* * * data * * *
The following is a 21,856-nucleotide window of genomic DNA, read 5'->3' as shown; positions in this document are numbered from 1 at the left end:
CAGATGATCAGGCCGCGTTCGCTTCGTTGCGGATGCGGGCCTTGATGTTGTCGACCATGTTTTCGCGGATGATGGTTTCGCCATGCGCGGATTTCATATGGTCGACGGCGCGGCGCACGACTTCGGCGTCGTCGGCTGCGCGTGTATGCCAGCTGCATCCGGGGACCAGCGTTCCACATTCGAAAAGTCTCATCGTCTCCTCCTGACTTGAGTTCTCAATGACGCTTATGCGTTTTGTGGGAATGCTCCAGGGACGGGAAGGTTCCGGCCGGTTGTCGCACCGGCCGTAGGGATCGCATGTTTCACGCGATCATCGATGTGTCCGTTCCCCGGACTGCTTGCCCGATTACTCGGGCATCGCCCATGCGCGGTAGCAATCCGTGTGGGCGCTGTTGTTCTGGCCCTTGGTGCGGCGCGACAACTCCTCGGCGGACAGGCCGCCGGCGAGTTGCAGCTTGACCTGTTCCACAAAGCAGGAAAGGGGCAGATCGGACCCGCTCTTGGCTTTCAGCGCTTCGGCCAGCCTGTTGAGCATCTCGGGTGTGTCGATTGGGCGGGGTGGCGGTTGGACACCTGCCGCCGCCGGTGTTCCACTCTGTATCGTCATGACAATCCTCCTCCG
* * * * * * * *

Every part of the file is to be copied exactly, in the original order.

The following is a 21,856-nucleotide window of genomic DNA, read 5'->3' as shown; positions in this document are numbered from 1 at the left end:
CAGATGATCAGGCCGCGTTCGCTTCGTTGCGGATGCGGGCCTTGATGTTGTCGACCATGTTTTCGCGGATGATGGTTTCGCCATGCGCGGATTTCATATGGTCGACGGCGCGGCGCACGACTTCGGCGTCGTCGGCTGCGCGTGTATGCCAGCTGCATCCGGGGACCAGCGTTCCACATTCGAAAAGTCTCATCGTCTCCTCCTGACTTGAGTTCTCAATGACGCTTATGCGTTTTGTGGGAATGCTCCAGGGACGGGAAGGTTCCGGCCGGTTGTCGCACCGGCCGTAGGGATCGCATGTTTCACGCGATCATCGATGTGTCCGTTCCCCGGACTGCTTGCCCGATTACTCGGGCATCGCCCATGCGCGGTAGCAATCCGTGTGGGCGCTGTTGTTCTGGCCCTTGGTGCGGCGCGACAACTCCTCGGCGGACAGGCCGCCGGCGAGTTGCAGCTTGACCTGTTCCACAAAGCAGGAAAGGGGCAGATCGGACCCGCTCTTGGCTTTCAGCGCTTCGGCCAGCCTGTTGAGCATCTCGGGTGTGTCGATTGGGCGGGGTGGCGGTTGGACACCTGCCGCCGCCGGTGTTCCACTCTGTATCGTCATGACAATCCTCCTCCG